The STS-114 flight carried a new 50-foot (15.2-meter) orbital boom tipped with instruments to scan Discovery's Thermal Protection System (TPS) for damage. Besides overall integration of the new boom, Boeing designed and built the Manipulator Positioning Mechanism to secure the boom in the payload bay and ensured ascent and landing loads were within safety margins.

STS-114 at a glance

Some quick facts about the STS-114 mission aboard Space Shuttle Discovery

Date launched: July 26, from Kennedy Space Center, Fla.

Date returned: Aug. 9, at Edwards Air Force Base, Calif.

Distance traveled: 5.8 million miles (9.3 million kilometers), 219 orbits.

Mission elapsed time: 13 days, 21 hours, 32 minutes, 48 seconds

Mission highlights:
• Testing and evaluating new safety and on-orbit Thermal Protection System (TPS) repair procedures
• Conducting unprecedented on-orbit inspections of the shuttle’s TPS
• Docking with and resupplying International Space Station and removing station refuse
• Replacing one ISS control gyroscope, restoring power to a second gyroscope
• Installing work platform on ISS for future construction
• Removing gap-filler material sticking out from between shuttle tiles on underside of spacecraft during spacewalk

Number of Boeing employees on the Space Shuttle Program: About 1,800, in California, Florida, Alabama and Texas. Boeing is a major subcontractor to United Space Alliance on the Space Shuttle Program

Source of Space Shuttle Discovery’s name: Ships sailed by explorers James Cook and Henry Hudson

Definition of STS: The acronym of “Space Transportation System,” an early name for the Space Shuttle Program

The boom performed flawlessly on orbit and was a useful tool in evaluating a "puffed up" thermal blanket as well as heat tiles and wing leading edge panels. The imagery gave NASA an unprecedented ability to scan and determine the excellent health of the orbiter's TPS prior to reentry.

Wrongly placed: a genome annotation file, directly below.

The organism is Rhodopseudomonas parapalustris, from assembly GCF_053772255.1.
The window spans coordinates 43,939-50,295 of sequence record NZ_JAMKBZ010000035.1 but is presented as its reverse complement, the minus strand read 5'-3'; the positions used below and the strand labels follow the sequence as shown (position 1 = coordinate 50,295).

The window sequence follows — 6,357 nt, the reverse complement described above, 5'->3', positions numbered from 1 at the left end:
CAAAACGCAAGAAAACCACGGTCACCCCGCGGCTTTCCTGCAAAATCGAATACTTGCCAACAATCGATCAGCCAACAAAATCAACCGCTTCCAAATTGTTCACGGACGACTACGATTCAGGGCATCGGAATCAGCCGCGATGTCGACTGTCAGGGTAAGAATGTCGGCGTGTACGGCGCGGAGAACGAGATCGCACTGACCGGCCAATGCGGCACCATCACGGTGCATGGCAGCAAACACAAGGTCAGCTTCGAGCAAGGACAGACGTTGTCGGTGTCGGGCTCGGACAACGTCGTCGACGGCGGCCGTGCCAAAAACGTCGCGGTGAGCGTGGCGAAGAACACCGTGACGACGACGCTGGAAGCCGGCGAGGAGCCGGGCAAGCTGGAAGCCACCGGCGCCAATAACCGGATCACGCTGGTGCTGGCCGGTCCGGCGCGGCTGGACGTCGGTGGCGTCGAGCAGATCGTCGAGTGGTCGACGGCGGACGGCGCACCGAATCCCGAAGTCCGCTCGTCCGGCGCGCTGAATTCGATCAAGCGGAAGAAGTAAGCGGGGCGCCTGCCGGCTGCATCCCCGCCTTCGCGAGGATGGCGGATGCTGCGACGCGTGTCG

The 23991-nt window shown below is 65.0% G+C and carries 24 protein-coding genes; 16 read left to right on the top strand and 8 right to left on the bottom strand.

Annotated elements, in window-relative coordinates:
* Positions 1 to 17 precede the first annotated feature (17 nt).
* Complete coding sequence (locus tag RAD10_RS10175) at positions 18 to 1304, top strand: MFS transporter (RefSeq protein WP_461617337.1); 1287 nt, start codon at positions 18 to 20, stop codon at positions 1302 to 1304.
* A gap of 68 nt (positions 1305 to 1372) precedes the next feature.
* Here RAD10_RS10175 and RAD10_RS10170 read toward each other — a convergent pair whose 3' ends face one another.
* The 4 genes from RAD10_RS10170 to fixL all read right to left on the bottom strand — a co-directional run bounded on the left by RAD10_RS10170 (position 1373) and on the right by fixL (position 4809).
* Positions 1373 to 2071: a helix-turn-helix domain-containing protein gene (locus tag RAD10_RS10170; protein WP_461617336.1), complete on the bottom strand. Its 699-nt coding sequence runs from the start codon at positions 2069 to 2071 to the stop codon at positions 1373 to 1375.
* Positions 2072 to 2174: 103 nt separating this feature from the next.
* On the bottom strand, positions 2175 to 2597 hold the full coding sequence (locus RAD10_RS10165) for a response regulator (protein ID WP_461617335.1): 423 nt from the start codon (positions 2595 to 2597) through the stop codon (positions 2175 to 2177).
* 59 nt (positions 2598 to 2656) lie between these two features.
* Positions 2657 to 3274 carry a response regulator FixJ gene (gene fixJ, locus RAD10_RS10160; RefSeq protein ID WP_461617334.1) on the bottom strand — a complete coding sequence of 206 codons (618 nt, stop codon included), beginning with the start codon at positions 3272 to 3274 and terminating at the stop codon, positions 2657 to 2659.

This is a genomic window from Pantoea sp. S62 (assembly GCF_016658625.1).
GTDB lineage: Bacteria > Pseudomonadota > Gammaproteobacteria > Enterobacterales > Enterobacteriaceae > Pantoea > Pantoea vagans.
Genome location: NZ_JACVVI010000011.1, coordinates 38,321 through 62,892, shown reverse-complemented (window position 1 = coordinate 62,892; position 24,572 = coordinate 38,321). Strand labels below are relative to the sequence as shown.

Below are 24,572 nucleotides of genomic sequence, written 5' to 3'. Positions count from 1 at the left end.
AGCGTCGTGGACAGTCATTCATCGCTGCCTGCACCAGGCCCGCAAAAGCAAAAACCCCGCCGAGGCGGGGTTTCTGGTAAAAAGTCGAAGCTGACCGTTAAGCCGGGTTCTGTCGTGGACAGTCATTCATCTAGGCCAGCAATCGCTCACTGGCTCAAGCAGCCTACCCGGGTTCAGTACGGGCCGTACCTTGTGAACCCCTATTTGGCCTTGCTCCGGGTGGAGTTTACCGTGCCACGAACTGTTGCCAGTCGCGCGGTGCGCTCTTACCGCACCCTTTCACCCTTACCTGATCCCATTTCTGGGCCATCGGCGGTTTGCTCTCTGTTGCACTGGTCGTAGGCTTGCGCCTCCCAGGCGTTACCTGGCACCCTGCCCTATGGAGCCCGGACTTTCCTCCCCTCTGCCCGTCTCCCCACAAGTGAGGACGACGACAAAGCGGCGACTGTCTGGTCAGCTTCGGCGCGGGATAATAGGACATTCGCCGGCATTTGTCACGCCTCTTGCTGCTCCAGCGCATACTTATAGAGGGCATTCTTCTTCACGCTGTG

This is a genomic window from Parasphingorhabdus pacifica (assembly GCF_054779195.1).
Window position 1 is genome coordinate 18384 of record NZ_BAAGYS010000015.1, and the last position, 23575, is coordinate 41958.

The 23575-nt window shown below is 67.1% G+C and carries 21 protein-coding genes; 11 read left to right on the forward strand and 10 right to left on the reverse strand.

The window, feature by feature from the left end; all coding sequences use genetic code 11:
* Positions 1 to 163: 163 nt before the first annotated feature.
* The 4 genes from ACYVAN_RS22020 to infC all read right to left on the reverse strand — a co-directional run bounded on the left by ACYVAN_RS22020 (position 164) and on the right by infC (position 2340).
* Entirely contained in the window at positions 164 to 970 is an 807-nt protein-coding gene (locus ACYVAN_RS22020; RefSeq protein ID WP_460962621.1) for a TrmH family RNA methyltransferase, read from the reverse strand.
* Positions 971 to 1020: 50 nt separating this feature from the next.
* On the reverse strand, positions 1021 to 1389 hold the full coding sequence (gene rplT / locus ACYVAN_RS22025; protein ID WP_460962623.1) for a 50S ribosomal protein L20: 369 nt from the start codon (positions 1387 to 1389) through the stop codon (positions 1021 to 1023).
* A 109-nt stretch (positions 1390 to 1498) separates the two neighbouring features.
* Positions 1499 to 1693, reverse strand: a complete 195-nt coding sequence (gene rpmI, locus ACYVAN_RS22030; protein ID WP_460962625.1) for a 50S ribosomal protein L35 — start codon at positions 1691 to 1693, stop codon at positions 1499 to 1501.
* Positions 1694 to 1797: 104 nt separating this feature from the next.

'Safest mission ... ever'

"Discovery's flight was the safest mission we've ever flown. NASA went beyond the recommendations of the Columbia Accident Investigation Board (CAIB) with a number of 'raise the bar' initiatives, a milestone-driven approach for all launches to avoid schedule pressures and an extensive array of safety improvements," said former astronaut Steve Oswald, vice president and Boeing Space Shuttle program manager. Oswald lauded the extensive support provided from throughout Boeing for the return to flight. "I can't remember anything that we asked for that Boeing didn't provide us as quickly as possible and in whatever amount we needed."

STS-114 crew

Boeing participated in a design certification review that examined the major systems on the Space Shuttle to ensure that nothing was being operated outside the original design parameters without being completely recertified.

The NASA-appointed Return to Flight Task Group, headed by former astronauts retired U.S. Air Force Lt. Gen. Thomas P. Stafford and Col. Richard O. Covey, who was loaned from Boeing's Homeland Security organization, monitored NASA's compliance with 15 safety recommendations made by the CAIB. The group endorsed NASA's efforts on all recommendations.

Boeing engineers played a substantial role in seven of the 15 mandatory recommendations while supporting 14 "continuing to fly" recommendations from the CAIB. Boeing assisted NASA and its industry partners by developing initial on-orbit repair capabilities to the TPS, evaluating system design and operational changes, revalidating potential hazards and playing an integral role in the Flight Readiness Review, the final NASA-led assessment of mission preparation activities before Discovery launched.

All the work by the entire shuttle team gave the crew confidence in the system.

"In this job we are at the tip of a pyramid of thousands and thousands of people," said Discovery Pilot Jim Kelly at a post-landing news conference. "And you can't sit at the top without trusting them."

Amanda Smoke and Susan Wells contributed to this report.